Bill de Blasio shared a laugh with the Brooklyn borough president, Marty Markowitz, right, at a campaign stop on Tuesday. | Damon Winter/The New York Times
Bill de Blasio, who transformed himself from a little-known occupant of an obscure office into the fiery voice of New York’s disillusionment with a new gilded age, was elected the city’s 109th mayor on Tuesday, according to exit polls.
His overwhelming victory, stretching from the working-class precincts of central Brooklyn to the suburban streets of northwest Queens, amounted to a forceful rejection of the hard-nosed, business-minded style of governance that reigned at City Hall for the past two decades and a sharp leftward turn for the nation’s largest metropolis.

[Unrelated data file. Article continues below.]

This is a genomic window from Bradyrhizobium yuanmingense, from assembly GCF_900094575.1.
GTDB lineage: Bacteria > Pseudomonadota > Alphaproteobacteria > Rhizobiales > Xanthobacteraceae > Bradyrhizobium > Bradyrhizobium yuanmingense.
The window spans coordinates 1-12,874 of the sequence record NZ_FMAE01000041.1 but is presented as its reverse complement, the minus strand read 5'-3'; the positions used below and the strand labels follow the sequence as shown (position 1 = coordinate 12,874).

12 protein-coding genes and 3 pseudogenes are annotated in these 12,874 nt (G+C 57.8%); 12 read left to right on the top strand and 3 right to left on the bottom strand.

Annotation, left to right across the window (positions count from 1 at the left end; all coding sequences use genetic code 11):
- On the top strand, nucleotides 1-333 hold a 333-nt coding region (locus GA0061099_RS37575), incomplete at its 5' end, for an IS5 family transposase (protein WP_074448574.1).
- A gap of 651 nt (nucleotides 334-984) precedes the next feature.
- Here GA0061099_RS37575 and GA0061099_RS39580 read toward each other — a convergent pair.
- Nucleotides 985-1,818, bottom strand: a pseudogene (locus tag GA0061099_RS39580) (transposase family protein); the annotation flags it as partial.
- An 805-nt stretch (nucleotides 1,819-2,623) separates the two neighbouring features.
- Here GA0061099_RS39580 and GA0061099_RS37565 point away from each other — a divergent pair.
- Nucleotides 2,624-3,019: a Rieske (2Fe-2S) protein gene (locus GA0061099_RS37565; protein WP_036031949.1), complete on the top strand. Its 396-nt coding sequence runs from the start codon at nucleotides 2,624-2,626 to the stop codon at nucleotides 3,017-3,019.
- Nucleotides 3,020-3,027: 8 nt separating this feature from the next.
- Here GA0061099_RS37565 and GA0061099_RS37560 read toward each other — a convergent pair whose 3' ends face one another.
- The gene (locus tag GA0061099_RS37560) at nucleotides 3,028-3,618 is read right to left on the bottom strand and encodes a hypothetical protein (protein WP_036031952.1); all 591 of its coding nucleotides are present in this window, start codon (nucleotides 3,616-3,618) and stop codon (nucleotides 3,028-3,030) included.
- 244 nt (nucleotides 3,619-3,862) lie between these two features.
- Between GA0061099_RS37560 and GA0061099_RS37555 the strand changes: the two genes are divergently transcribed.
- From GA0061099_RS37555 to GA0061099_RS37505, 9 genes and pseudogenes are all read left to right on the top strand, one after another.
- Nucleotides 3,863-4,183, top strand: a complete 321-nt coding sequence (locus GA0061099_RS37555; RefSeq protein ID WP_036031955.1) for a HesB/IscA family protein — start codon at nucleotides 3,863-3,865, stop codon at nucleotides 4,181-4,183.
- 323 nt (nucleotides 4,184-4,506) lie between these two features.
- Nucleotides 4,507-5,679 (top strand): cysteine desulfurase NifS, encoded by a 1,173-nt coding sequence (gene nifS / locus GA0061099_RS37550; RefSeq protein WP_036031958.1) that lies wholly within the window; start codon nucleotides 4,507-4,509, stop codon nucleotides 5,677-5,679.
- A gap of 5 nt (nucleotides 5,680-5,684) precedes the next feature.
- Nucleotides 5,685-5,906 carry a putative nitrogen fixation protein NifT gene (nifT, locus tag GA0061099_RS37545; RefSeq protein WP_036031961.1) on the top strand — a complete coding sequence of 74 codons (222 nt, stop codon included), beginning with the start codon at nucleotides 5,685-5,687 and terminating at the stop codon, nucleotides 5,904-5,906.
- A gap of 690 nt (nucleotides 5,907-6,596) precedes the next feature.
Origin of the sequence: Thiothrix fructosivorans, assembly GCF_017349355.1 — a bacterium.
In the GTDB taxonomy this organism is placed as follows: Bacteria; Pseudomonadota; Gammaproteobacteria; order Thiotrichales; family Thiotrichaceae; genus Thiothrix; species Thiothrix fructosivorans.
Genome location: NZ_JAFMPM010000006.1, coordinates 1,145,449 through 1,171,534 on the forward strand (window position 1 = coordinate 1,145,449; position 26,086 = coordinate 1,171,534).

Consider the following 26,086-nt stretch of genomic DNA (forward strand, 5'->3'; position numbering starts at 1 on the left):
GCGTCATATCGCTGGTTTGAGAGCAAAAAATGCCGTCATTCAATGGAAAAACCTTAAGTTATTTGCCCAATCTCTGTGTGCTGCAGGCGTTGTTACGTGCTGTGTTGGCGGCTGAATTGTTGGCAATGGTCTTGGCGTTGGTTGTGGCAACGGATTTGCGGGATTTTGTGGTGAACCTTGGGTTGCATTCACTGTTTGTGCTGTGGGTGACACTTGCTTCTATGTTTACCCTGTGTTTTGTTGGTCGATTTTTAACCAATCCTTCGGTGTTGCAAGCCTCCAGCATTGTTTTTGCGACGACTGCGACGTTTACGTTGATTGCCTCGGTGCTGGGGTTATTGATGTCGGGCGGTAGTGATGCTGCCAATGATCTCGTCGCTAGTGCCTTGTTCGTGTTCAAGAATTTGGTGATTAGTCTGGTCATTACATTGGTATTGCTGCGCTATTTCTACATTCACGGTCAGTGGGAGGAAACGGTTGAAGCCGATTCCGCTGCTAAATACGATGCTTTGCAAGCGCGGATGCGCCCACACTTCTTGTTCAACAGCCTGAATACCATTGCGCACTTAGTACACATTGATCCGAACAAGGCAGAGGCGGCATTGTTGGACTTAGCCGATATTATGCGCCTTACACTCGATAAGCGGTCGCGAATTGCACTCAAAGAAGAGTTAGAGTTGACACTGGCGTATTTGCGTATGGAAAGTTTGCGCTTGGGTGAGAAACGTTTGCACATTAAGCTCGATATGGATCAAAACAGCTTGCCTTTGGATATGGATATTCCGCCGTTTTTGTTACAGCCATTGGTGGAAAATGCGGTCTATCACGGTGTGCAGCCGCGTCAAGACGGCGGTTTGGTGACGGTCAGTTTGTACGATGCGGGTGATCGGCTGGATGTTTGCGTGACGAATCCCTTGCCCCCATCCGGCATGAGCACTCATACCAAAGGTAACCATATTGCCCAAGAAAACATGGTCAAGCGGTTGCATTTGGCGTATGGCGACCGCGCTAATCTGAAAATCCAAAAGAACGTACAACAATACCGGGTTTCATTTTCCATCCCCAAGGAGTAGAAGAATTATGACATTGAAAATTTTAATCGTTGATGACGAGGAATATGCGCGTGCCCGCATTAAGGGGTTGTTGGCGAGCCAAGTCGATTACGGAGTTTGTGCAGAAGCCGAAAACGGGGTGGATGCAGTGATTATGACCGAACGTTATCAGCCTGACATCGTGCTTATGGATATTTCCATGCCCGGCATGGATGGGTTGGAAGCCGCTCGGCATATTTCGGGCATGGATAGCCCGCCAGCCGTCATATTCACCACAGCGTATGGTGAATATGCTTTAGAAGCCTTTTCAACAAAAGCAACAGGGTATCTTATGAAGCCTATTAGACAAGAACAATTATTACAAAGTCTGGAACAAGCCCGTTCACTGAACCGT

Mr. de Blasio, a Democrat who is the city’s public advocate, defeated his Republican opponent, Joseph J. Lhota, a former chairman of the Metropolitan Transportation Authority, by a wide margin.
Exit polls conducted by Edison Research suggested that the sweep of his victory cut across all of New York’s traditional divides. He won support from voters regardless of race, gender, age, education, religion or income, according to the exit poll.
The lopsided outcome represented the triumph of a populist message over a formidable résumé in a campaign that became a referendum on an entire era, starting with Mayor Rudolph W. Giuliani and ending with the incumbent mayor, Michael R. Bloomberg.
Throughout the race, Mr. de Blasio overshadowed his opponent by giving voice to New Yorkers’ rising frustrations with income inequality, aggressive policing tactics and lack of affordable housing, and by declaring that the ever-improving city need not leave so many behind.